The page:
The setting this time around is the Southern Peloponnese, specifically a small coastal town near Kalamata. Jesse, Celine, and family are the guests of an older English writer, who lives on a rocky old estate that has a half-salon, half-commune feel. An intelligent, earthy, and international crowd, the film's other characters feel like people Woody Allen would create were he to move to the Berkshires and chill out for a few years. Which isn't to say that they're wooden or unlikable, far from it. They synch up perfectly with the Before rhythm, and it's interesting to hear from some other people for the first time in this series, which is largely set up as a binary system.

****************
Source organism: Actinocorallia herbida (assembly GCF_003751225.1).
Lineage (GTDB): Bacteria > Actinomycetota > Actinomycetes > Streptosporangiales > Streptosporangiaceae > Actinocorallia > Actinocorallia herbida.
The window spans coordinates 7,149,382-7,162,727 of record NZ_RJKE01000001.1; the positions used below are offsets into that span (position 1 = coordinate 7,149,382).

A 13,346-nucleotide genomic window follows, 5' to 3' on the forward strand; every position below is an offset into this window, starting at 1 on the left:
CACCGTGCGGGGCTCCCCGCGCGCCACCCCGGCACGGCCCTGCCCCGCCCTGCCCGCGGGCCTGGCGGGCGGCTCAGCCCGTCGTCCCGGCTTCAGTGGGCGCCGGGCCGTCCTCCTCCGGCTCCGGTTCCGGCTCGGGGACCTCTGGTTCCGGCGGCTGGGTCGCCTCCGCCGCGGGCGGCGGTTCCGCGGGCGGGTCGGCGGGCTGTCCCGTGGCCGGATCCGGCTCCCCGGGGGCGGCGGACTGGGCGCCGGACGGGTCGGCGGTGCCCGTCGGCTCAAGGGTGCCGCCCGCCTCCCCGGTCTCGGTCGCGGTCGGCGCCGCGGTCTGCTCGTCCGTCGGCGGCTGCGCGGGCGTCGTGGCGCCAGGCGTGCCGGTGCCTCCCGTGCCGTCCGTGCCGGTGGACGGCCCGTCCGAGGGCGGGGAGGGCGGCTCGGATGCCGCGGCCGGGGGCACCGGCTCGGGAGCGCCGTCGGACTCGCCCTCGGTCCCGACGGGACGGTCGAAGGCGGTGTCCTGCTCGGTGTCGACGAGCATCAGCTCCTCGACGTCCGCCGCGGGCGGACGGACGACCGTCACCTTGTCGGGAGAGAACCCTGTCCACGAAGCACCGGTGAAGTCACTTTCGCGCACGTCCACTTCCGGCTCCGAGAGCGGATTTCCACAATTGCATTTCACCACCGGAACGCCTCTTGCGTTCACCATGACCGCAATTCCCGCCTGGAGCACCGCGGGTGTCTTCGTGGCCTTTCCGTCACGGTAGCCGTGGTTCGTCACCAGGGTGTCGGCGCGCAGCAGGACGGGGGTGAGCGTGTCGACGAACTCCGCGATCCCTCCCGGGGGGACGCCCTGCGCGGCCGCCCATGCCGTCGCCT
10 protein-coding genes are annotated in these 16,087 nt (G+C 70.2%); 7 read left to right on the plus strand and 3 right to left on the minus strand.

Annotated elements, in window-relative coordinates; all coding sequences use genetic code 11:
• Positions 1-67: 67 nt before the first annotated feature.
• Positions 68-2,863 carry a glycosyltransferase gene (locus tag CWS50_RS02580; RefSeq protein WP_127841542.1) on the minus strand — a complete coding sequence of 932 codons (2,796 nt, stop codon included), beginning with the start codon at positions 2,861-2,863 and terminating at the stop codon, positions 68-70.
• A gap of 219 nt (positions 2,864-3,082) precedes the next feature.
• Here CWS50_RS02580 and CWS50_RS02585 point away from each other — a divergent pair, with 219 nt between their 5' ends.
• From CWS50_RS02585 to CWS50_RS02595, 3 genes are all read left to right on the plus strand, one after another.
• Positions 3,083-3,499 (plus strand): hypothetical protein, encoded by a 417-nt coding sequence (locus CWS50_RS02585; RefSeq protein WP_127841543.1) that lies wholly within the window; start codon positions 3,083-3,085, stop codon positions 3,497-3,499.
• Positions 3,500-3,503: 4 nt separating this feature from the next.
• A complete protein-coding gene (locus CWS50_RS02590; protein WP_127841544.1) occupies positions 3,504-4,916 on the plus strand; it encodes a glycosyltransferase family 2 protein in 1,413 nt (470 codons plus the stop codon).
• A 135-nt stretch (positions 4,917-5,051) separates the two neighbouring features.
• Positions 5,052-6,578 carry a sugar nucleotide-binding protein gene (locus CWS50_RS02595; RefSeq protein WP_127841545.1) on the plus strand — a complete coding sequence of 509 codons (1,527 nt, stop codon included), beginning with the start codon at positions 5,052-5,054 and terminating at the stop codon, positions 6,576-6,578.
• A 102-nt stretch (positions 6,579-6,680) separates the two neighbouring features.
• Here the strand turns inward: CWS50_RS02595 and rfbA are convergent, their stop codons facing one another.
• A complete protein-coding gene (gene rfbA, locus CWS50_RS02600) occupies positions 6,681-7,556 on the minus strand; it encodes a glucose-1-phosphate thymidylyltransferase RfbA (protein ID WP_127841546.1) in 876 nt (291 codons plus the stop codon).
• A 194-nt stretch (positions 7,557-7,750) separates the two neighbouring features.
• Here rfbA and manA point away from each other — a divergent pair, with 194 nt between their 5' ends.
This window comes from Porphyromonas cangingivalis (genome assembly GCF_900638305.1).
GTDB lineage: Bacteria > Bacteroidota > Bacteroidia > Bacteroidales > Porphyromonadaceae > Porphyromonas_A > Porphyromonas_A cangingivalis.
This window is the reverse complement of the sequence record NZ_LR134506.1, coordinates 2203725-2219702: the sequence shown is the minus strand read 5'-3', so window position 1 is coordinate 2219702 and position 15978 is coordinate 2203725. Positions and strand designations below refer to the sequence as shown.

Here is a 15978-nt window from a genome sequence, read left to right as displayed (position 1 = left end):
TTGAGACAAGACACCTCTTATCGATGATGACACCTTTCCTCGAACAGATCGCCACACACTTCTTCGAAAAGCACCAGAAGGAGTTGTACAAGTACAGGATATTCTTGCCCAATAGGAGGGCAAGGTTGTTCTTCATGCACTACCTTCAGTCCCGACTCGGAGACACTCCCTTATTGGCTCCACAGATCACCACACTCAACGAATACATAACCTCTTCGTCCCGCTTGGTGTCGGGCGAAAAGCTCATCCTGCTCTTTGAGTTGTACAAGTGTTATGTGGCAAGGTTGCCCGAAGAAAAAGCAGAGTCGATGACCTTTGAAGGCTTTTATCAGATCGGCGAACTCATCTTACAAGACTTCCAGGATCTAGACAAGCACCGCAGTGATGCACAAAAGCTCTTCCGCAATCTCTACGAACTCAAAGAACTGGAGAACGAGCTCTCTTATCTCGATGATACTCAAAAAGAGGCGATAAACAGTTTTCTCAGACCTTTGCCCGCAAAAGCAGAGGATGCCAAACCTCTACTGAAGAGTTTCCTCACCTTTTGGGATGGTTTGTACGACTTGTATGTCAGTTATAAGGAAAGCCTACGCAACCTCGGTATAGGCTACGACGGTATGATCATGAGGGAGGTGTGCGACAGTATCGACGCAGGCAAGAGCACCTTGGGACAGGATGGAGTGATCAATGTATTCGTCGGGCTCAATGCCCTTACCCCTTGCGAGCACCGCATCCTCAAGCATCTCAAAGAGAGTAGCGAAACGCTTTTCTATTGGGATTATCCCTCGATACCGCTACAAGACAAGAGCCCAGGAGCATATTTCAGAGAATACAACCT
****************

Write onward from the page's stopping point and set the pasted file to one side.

After a lovely, rambling dinner scene, though, Jesse and Celine are alone again, walking to a nearby hotel where their friends have booked them a room for the night as something of a going away present. And so we're back with Hawke and Delpy walking and talking, talking and walking, an activity they have not lost the talent for in their forties. But because there is history now, context, the conversation is less general than it once was; we are dealing with specific foibles and fears, little arguments bubble up here and there but then dribble away. Hawke and Delpy have created an astoundingly believable relationship here, one that has all the grain and texture of the real thing. Jesse is still his charming self, but he's gotten a little tired, the old hunger for big definitions, the grasping for larger truths, has waned a bit. He's now more concerned with his interior life — worries about his son, who lives with his mother in Chicago, dominate in this brief glimpse. Meanwhile Celine, always the more pragmatic and even aloof half, has gotten just the slightest bit sour, there's a fatalism lurking in a lot of what she says. That may sound like a depressing combination, he subdued and she hardened, and it is a little, but only in the way that all aging can be, well, a little sad, or a little disappointing.